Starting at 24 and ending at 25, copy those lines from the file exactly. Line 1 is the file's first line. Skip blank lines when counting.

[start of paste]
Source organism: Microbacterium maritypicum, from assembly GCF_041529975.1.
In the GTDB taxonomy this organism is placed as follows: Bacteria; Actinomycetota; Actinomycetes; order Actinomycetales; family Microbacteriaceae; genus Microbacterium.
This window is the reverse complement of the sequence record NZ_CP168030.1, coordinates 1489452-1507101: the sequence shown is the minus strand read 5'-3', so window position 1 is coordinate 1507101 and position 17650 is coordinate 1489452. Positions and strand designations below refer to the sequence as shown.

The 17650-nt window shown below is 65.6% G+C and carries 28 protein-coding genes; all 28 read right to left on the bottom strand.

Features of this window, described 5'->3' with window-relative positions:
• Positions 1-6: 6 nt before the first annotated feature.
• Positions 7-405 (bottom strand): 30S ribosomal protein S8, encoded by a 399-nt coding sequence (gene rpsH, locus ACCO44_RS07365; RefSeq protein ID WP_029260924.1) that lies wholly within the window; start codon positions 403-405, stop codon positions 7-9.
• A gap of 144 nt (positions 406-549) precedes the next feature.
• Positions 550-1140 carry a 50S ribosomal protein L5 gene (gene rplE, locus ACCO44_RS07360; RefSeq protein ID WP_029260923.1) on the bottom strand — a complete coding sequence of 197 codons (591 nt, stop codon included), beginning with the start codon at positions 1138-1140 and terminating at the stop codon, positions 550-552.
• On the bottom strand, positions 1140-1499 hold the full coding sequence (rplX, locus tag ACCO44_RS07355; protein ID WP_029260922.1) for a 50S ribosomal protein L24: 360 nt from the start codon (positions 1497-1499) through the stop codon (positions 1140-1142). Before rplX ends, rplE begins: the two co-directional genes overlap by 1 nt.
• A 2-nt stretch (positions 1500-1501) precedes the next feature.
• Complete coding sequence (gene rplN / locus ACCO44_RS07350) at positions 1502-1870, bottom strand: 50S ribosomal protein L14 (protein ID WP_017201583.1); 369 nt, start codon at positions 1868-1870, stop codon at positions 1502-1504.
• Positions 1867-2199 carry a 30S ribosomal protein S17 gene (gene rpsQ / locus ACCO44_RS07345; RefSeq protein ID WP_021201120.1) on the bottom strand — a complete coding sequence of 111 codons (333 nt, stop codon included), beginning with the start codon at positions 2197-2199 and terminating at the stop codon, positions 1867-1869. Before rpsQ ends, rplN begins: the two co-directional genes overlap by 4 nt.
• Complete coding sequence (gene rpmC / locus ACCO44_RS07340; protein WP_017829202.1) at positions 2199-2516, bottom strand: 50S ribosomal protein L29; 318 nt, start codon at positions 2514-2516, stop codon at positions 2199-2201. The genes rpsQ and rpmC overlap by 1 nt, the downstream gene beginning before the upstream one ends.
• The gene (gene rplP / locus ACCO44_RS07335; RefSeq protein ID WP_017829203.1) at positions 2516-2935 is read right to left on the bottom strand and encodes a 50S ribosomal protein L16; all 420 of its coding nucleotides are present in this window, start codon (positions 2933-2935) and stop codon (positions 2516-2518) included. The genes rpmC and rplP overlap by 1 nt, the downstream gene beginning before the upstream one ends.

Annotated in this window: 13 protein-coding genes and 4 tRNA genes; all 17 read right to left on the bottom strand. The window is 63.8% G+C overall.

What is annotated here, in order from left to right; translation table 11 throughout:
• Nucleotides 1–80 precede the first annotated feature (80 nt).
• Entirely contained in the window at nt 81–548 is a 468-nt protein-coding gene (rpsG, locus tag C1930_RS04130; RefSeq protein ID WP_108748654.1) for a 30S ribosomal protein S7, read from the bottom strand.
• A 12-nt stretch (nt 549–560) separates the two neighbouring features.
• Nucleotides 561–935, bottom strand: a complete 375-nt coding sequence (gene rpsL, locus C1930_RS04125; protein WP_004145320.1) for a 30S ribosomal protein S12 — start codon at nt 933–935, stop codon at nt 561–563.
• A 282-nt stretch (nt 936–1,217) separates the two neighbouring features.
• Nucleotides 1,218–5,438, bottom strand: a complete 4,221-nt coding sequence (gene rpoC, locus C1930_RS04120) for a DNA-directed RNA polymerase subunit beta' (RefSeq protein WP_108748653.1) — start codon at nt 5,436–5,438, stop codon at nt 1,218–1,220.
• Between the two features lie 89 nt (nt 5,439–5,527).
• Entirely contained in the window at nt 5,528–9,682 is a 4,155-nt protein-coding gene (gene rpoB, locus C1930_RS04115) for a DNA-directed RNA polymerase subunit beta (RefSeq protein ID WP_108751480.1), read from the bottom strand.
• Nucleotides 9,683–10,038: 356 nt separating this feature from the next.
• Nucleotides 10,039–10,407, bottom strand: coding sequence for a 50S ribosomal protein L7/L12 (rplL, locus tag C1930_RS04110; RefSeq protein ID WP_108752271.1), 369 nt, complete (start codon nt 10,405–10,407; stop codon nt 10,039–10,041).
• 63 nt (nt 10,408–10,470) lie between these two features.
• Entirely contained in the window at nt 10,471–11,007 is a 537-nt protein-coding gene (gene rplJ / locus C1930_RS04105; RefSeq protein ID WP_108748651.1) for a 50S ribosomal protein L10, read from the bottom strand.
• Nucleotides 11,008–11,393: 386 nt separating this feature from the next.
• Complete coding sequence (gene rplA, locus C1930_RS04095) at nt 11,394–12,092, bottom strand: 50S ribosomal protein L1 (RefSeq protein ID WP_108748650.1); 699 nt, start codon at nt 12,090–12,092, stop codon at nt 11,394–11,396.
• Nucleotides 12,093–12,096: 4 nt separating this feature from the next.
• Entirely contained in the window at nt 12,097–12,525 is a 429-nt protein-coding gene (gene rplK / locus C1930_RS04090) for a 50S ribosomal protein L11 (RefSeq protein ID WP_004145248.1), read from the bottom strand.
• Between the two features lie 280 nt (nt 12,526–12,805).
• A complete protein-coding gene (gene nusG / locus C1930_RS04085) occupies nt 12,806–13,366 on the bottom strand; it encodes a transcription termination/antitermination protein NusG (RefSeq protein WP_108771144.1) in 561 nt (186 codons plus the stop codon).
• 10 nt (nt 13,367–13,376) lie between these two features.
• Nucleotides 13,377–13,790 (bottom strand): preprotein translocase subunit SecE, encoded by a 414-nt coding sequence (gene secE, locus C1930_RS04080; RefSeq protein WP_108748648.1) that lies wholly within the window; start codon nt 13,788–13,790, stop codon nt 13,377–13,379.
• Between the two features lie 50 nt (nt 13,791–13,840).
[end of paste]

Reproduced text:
• Between the two features lie 89 nt (nt 5,439–5,527).
• Entirely contained in the window at nt 5,528–9,682 is a 4,155-nt protein-coding gene (gene rpoB, locus C1930_RS04115) for a DNA-directed RNA polymerase subunit beta (RefSeq protein ID WP_108751480.1), read from the bottom strand.